May 21, 2020 - Science

Kids are seeking mental health help but hospitals aren't ready

Illustration: Sarah Grillo/Axios

Emergency departments aren't prepared for the huge increase in children seeking mental health care, according to a recent study.

The big picture: Even before the coronavirus pandemic — which is expected to exacerbate the problem — there was exponential growth from 2007 to 2016 in visits by children to hospitals for mental health emergencies, especially for those who deliberately self-harm or have a substance use disorder.

Behind the scenes: Charmaine Lo, co-author of the study in the journal Pediatrics and senior research scientist at Nationwide Children's Hospital, says the head of emergency medicine at the hospital noticed "there seemed to be a larger number of kids coming in for a mental or behavioral health disorder, and [some] providers weren't the most comfortable treating these cases."

  • Nationwide Children's has a lot of resources and is very familiar with young patients, whereas other hospitals may have less familiarity and fewer resources, Lo tells Axios. That raised concern among the researchers.
  • The National Pediatric Readiness Project reports less than half of EDs are prepared to treat children, Lo adds.

What they did: The team examined data from 2007 to 2016 for children ages 5 to 17 who visited emergency departments for a mental or behavioral disorder (this did not differentiate if it was the primary or secondary reason for the visit).

What they found: Overall the number of kids' visits remained stable over the decade, but those presenting with mental health disorders rose 60%.

  • Visits from children with deliberate self-harm, which includes attempted suicide, cutting and ingestion, jumped by 329%.
  • Visits related to substance use disorder increased by 159%, but alcohol-related disorders dropped 39%.
  • They were unable to see the exact type of substances being abused, but there was a particularly high jump from 2014–2016 "that kind of falls in line with the opioid epidemic that we're facing right now," Lo says.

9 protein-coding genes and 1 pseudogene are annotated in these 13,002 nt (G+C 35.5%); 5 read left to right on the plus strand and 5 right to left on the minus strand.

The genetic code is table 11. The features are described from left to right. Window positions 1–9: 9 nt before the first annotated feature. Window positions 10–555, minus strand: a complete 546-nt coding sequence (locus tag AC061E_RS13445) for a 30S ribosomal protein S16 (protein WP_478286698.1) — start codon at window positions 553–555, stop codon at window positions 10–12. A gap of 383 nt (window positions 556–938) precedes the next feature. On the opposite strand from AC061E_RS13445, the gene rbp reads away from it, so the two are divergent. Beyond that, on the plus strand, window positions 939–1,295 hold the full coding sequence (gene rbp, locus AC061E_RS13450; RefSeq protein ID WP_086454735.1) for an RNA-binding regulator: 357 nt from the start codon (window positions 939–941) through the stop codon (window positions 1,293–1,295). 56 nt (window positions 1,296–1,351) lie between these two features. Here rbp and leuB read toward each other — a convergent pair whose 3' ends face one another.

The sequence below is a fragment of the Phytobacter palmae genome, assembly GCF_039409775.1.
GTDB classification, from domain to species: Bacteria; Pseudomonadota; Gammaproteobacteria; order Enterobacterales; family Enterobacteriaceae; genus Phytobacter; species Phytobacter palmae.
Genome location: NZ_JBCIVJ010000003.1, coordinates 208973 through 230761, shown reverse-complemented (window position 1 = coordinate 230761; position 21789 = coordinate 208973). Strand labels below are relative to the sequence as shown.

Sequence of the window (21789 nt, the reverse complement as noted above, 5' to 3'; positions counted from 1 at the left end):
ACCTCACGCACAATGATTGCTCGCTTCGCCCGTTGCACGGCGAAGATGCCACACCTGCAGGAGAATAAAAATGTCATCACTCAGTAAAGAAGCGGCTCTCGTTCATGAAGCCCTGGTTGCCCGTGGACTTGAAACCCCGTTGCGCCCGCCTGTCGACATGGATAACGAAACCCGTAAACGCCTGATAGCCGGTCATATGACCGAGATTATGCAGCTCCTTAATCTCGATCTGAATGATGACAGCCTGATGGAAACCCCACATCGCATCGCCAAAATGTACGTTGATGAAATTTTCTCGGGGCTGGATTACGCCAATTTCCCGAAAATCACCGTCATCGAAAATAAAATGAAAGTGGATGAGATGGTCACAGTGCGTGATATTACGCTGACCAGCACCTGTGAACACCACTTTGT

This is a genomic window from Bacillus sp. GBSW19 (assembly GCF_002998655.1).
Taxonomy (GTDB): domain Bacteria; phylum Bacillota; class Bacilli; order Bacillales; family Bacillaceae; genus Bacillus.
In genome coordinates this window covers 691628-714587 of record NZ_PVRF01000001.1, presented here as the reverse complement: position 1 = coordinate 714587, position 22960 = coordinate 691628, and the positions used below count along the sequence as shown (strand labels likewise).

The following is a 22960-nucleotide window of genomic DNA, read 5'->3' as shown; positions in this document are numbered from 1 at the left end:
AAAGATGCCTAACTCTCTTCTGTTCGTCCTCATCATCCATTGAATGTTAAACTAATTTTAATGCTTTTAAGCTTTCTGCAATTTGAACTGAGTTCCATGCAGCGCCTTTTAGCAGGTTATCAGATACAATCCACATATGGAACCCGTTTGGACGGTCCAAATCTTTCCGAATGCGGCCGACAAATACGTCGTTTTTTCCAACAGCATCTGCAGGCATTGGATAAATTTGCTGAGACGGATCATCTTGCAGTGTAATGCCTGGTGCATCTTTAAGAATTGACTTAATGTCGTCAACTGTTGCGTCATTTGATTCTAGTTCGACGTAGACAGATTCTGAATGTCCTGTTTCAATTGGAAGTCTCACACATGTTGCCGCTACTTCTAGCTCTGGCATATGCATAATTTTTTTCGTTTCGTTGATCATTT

• However, they found a dearth in preparedness to properly handle the children who come in with these needs, partly because they were not pediatric-focused facilities or were in rural areas without training.

What they're saying: "I think we were expecting to see a rise [in mental health disorders], but I don't think we were expecting to see that much of a rise," Lo says.

  • The study itself doesn't dive into the causes behind the rise, but Lo says research indicates part of the rise is due to "greater awareness" of resources that are now available.
  • "While I know these findings are sad, the good news is that they're seeking help ... Now, there's less stigma," Lo says.
  • But, "every emergency department needs to be prepared to take care of the kids," she adds.

Meanwhile, the COVID-19 pandemic is expected to make the situation worse for many, including children, as it has generated multiple additional stressors.

  • The UN recently called for strong commitments from countries to address "decades of neglect and underinvestment in addressing people’s mental health needs [that] have been exposed by the COVID-19 pandemic."
  • But, the telehealth practices that are becoming more familiar due to the coronavirus should aid in helping kids with mental health issues, Lo adds.

What's next: Lo says all EDs — rural, metropolitan, pediatric and non-pediatric — need to educate their providers with mental health-specific training and utilize current tools, like the Critical Crossroads toolkit from the Health Resources and Services Administration.

Go deeper:

If you or someone you know may be considering suicide, contact the National Suicide Prevention Lifeline at 1-800-273-8255 or the Crisis Text Line by texting HOME to 741741.

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